Second Readings: A Sermon
Feast Day of St. John the Baptist
Isaiah 40: 1-11
In what follows, I am going to depart from the usual way in which responsible expository preachers are supposed to preach sermons. I am not going to focus primarily on the meaning of the biblical texts themselves. Rather, I am going to look at the slightly different question of how it is that we as Christians make sense of the texts, how it is that the church has read these particular texts, and particularly the text in Isaiah. Because, frankly, there is a bit of a problem.
Let me explain what I mean by referring to an icon called The Hospitality of Abraham, that shows three angels sitting around a table. (For backround, see Solrunn Ness, The Mystical Language of Icons, (Grand Rapids: Eerdmans, 2005), pp.36-37) It is based on the story from Genesis 18 in which three men appear to Abraham, and Abraham offers the men hospitality. There are some odd details about the story. The narrative begins by stating that The LORD appeared to Abraham by the oaks of Mamre, and throughout the narrative Abraham speaks to one of the visitors, who promises Abraham that he will have a son, and later he and Abraham have a long discussion about whether or not Sodom is going to be destroyed. Throughout the narrative, this visitor who speaks with Abraham is referred to as the LORD.
The icon has a second name. It is also called “The Old Testament Trinity,” and the Eastern Church in particular has identified these three visitors with the divine Trinity. John of Damascus says: “Abraham did not see the divine nature, for no one has ever seen God, but he saw an image of God and fell down and worshiped.” (See John of Damascus, On Holy Images, part 3, ch. 4.) In the icon, the figure on the left is identified with the Father; the figure on the middle is identified with the pre-existent Word or Logos. The one on the right is identified with the Holy Spirit.
The historical background to this interpretation of the Genesis story has rather interesting, if problematic, roots. The Jewish philosopher Philo of Alexandria noted that in the narrative Abraham addresses the three men (plural) in the singular as LORD. Philo suggested that this indicates that there was some kind of triad in God, and, since the Pygathorean philosophers believed that three was the perfect number, finding this number three in an appearance of God to Abraham demonstrates that God is perfect. While Christians did not follow Philo in his Pythagorean speculation, they were more than willing to follow his interpretive method by suggesting that the passage showed that, even in the OT, God is revealed as Trinity. (See Gerald Bray, “Allegory,” Dictionary for Theological Interpretation of the Bible, Kevin J. Vanhoozer et al, eds. (Grand Rapids: Baker Academic, 2005), 34-36)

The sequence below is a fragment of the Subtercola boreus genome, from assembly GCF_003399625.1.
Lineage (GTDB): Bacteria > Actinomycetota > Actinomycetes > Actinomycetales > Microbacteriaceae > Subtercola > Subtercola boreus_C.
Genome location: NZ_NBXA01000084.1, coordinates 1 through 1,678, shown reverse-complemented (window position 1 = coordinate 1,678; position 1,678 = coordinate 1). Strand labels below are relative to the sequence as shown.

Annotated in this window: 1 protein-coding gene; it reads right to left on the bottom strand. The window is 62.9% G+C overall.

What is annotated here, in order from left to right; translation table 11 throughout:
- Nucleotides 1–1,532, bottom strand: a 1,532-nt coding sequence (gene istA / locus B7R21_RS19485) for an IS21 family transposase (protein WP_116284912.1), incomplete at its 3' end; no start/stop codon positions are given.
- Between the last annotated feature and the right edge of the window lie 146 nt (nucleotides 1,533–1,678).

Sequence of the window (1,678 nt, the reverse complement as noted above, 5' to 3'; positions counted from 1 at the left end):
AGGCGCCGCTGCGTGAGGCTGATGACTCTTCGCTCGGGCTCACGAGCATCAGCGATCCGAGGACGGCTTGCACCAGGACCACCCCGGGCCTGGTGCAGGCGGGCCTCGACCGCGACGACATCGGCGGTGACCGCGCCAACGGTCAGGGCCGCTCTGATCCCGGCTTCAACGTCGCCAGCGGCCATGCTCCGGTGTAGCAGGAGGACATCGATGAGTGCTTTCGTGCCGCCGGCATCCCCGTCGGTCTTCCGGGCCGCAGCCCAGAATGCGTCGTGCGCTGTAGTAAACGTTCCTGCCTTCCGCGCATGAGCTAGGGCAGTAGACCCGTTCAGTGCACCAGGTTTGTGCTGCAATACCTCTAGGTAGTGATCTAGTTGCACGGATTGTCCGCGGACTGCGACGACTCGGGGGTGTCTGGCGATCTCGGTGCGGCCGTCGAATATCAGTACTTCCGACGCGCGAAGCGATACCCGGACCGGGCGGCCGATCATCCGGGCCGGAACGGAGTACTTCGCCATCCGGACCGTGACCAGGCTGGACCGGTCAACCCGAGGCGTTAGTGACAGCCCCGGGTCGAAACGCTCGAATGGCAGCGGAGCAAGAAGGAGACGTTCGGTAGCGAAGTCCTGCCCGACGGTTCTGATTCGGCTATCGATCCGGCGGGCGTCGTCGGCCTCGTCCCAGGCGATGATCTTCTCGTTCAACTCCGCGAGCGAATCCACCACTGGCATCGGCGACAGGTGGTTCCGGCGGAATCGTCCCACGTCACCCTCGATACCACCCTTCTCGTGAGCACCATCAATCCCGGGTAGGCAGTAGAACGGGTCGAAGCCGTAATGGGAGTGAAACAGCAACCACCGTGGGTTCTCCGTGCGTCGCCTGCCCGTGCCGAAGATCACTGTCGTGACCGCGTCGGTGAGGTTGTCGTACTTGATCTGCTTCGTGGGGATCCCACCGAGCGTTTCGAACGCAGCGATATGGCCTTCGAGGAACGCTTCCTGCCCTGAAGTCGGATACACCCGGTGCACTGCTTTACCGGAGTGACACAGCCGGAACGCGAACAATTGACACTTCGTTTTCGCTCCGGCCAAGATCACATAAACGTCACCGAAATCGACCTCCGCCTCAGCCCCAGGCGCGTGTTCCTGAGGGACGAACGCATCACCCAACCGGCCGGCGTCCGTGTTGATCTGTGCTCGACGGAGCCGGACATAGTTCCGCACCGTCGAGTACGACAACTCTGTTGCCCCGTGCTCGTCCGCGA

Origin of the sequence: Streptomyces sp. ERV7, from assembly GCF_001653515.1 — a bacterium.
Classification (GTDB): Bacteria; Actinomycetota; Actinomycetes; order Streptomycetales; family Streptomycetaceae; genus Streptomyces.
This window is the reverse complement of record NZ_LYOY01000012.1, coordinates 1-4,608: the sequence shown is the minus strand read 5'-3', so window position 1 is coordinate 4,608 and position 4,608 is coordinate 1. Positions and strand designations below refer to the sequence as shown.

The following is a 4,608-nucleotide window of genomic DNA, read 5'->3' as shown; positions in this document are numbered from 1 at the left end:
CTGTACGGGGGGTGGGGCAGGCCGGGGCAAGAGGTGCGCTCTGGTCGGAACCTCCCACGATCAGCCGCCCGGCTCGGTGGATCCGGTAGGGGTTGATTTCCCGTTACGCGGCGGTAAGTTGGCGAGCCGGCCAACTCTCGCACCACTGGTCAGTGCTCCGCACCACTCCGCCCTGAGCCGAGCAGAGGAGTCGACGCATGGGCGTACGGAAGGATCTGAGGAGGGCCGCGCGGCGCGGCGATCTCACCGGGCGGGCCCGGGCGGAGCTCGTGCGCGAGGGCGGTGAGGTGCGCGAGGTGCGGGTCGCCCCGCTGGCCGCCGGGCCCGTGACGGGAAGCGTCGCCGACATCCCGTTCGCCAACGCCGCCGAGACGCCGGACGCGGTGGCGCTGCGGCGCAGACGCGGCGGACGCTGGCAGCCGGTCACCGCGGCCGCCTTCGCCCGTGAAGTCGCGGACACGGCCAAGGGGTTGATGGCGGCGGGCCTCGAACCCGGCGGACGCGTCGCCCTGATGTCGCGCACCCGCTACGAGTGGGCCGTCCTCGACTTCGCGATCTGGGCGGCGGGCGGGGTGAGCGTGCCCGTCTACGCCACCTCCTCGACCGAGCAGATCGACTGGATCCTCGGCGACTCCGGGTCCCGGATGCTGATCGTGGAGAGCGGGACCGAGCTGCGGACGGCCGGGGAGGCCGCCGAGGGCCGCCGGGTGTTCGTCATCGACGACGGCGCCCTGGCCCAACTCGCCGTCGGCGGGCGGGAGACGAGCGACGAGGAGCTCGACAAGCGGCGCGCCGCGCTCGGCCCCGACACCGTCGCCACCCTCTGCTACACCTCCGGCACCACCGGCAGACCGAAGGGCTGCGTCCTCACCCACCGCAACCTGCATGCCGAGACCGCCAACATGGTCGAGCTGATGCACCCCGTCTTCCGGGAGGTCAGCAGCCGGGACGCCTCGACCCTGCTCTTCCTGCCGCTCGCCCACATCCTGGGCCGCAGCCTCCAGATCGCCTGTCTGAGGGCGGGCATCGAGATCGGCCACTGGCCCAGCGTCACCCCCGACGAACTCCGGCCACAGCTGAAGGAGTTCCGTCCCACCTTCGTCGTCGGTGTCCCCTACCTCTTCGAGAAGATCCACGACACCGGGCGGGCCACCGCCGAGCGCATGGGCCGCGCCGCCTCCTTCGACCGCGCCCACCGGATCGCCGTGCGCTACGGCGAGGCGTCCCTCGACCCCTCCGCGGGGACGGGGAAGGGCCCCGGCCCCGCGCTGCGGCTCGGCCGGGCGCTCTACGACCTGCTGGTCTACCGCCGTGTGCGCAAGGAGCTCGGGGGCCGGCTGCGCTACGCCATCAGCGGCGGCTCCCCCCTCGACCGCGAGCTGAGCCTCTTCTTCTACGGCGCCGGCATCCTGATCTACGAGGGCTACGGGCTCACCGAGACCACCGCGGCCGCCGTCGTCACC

We know this way of interpreting the Bible as “allegorical” or “figurative’ interpretation. “Figurative” interpretation is a way of reading the text in other than its literal sense to suggest that there is some other equally fundamental meaning, maybe even more fundamental than the original one. This side of the Reformation and the Enlightenment, we tend to look down on it. A first rule of modern biblical interpretation is that the text has to be interpreted in its literal historical sense. Heirs of the Reformation are sometimes willing to distinguish between typology and allegory, but generally figurative reading is bad. Clearly there is something odd going on in the Abraham story, but the original author of this passage in Genesis was not thinking about the later doctrine of the Trinity. In the discussion of this passage in the The New Jerome Biblical Commentary, prepared by Roman Catholic scholars, one would never know when one reads their exegesis of this passage, that anyone had ever thought it had anything to do with the Trinity. Modern biblical scholars, even Roman Catholics, ones have learned that lesson. (One of the chief complaints of the Protestant Reformers at the time of the Reformation, was that Roman Catholic biblical interpretation depended on allegory.)
That leads us to this morning’s Isaiah reading. If one reads modern commentaries on Isaiah, one finds that this passage marks the beginning of a major division in the book of Isaiah, marking chapters 40-66, usually referred to as Deutero-Isaiah. The setting of the book is after the exile of Israel to Babylon, and the prophet is announcing that the remnant of those Israelites who have been in captivity, are finally going to be freed, and are going to return to their ancestral homeland. That is how the scholars interpret the text. It is what is called its literal historical sense.
However, if we look at the Christian tradition of interpretation of this text, we find, as John Cleese used to say on the British television comedy Monty Python, “something completely different.” Handel’s Messiah begins with this reading: “Comfort, Comfort Ye my People,” (Is. 40:1) and then goes on to “And Every Valley Shall Be Exalted” (Is. 40:4) followed by “And the Glory of the Lord shall be revealed, and all flesh shall see it together.” (Is. 40:5) Handel has one Old Testament reading after another after another that all lead in a particular direction: “For unto us a child is born, unto us, a son is given.” (Is. 9:6) Handel thinks the readings are about Christmas. Without warning, he suddenly shifts from Old Testament readings to passages from Luke about shepherds watching their flocks in the field by night (Luke 2:8). And then, again without warning, he goes back to the Old Testament. And the rest of The Messiah is a hodge podge of shifting back and forth between Old Testament and New Testament readings. Even after the resounding “Hallelujah Chorus,” reciting the Book of Revelation (Rev. 19:6), Handel bounces back to Job, “I know that my Redeemer Liveth” (Job 19:25). Can you imagine what it would be like to take a certain kind of modern biblical critic to a performance of Handel’s Messiah?